On the pension thief sentence (II)

on   /   in Viewpoint 12:35 am   /   Comments

IT asked the court to stop NEC from conducting the election on June 12. And the court did just that!

The eventual annulment of the election by the military junta, widely acclaimed to be the freest and fairest in the annals of the nation almost led to a civil war.

Wilson Egbo-Egbo of the Federal High Court, Abuja, was also said to have been enmeshed in controversial judicial pronouncements. He had given a ruling on the Anambra political crisis when he ordered Dr. Chris Ngige to vacate office as governor of AnambraState. He said the ruling was sequel to Ngige’s purported earlier resignation from office.

Similarly, he had ruled in favour of Chief Adolphus Wabara, former Senate President, who came into office under controversial circumstances. He had agreed to preside over the case, which Wabara brought to the Abuja Federal High Court, instead of the elections tribunal in AbiaState.

Egbo-Egbo granted Wabara’s prayer that he should compel the Independent National Electoral Commission to declare him winner, in place of Dan Imo, his All Nigeria Peoples Party’s rival for the Abia South senatorial election.

In another case, the same Egbo-Egbo threatened to arrest the leadership of the National Assembly for contempt if it went ahead to pass the Independent Corrupt Practices Commission bill into law: A move stifling the anti-graft war.

Soon after the ruling on Ngige, Egbo-Egbo was transferred to Ibadan, was later investigated by the National Judicial Commission and placed on suspension before finally being retired.

Again, Stanley Nnaji, a judge of an Enugu High Court had given a ruling removing Ngige as governor of AnambraState following a suit filed by Nelson Achukwu, a suspended member of the Anambra State House of Assembly who had requested the court to enable him enforce his fundamental human rights.

In the suit, Achukwu had complained that he was beaten up by a group of persons he suspected were carrying out Ngige’s instruction when he went to attend a Peoples Democratic Party’s zonal meeting. The suit culminated in the governor’s removal order and a directive to the Inspector General of Police to withdraw the governor’s police security.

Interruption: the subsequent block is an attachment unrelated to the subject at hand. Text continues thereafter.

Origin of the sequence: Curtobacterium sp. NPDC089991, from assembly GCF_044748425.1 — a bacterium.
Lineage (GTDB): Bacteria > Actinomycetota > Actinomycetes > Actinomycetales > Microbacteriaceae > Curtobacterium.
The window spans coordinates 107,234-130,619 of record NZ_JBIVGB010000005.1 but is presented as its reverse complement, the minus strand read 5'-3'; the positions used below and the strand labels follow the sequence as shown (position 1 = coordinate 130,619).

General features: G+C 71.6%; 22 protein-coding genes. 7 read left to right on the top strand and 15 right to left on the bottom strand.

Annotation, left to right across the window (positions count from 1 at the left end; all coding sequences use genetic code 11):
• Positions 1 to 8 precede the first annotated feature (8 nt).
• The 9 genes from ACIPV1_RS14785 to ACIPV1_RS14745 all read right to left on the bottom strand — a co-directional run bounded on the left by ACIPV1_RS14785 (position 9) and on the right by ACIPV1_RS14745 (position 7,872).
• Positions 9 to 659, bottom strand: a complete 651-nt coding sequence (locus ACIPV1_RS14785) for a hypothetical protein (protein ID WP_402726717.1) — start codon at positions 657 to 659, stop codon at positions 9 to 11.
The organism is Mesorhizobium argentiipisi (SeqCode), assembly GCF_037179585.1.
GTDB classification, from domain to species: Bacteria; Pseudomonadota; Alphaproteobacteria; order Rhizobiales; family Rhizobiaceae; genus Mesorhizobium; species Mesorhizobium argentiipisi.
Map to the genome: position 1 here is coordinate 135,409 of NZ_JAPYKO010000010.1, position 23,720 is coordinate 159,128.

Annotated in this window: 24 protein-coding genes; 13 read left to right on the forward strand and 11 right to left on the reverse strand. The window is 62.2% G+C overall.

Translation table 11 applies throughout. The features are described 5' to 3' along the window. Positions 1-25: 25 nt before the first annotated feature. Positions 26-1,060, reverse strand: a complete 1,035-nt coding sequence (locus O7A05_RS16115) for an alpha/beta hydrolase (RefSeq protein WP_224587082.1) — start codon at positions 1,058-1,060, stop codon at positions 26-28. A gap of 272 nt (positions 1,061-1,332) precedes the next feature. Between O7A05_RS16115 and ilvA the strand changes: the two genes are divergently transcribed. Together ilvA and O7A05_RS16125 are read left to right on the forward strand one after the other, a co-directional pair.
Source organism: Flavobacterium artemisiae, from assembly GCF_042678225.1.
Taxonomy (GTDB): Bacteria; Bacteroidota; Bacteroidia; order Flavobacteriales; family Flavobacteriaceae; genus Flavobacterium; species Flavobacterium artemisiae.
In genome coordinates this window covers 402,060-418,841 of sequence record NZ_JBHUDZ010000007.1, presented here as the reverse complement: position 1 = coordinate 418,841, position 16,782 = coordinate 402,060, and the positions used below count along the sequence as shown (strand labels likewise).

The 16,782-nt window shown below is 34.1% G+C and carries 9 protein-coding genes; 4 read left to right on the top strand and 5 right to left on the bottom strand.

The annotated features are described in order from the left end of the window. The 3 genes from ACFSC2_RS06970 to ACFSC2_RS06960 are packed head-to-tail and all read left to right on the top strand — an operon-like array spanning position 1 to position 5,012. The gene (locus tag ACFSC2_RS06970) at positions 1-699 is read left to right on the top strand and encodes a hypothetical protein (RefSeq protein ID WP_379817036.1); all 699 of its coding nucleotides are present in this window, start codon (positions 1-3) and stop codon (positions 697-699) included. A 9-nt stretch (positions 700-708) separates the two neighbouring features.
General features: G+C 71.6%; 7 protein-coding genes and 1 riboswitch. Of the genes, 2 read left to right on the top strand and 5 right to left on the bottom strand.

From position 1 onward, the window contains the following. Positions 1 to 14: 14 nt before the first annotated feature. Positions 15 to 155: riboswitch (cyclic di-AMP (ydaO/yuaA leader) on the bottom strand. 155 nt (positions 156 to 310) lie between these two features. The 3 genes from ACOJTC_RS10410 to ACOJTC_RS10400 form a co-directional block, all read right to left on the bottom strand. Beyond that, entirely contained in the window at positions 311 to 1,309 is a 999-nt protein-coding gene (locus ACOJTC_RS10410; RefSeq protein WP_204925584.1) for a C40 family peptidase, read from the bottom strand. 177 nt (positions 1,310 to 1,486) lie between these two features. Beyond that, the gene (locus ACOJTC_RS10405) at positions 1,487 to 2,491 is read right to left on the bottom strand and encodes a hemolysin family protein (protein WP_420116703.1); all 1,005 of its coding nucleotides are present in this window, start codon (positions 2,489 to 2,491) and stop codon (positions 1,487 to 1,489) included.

Chief Chris Uba, Ngige’s political godfather, was said to have personally flown into Abuja on that same day to deliver the court order on the IGP to remove Ngige and withdraw his security operatives.

The then IGP, Tafa Balogun, immediately complied and Ngige’s police orderlies were withdrawn that same day, allegedly forcing the governor to go into hiding.

The recent case of the former governor of DeltaState, Chief James Ibori, is still fresh in our memory.

Chief Ibori had pleaded not guilty before Judge Marcel Awokulehin of the Federal High Court, Asaba, who subsequently discharged and acquitted Ibori of all the corrupt charges brought against him by the Economic and Financial Crimes Commission.

The EFCC had left the court premises disappointed by the verdict of Justice Awokulehin but decided not to appeal the verdict for unknown reasons.

In a twist, the London Metropolitan Police arraigned the same former Delta State Governor before a competent British Court and incorruptible Judges in the likes of Justice Pitts with less than 10 count charges, including money laundering of which Ibori’s accomplices had already been convicted in England.

The case of Yusufu has again brought to the fore, the issue of corruption which has continued to erode the moral fabric of our society, violate the social and economic rights of the poor and the vulnerable.

That is where the promise by the Chief Justice of Nigeria, CJN, Justice Alooma Mukhtar – that the National Judicial Council, NJC, will look into the controversy surrounding Yusufu’s conviction in a bid “to take appropriate action” to reassure the public that the judiciary remained the last hope of the common man – is welcome.

It should be realised that corruption invariably undermines democracy and subverts the rule of law, the basis for every civilized society, and Nigeria should not be an exception.

 

Mr.  ADEWALE KUPOLUYI wrote from the Federal Varsity of Agric., Abeokuta, Ogun State

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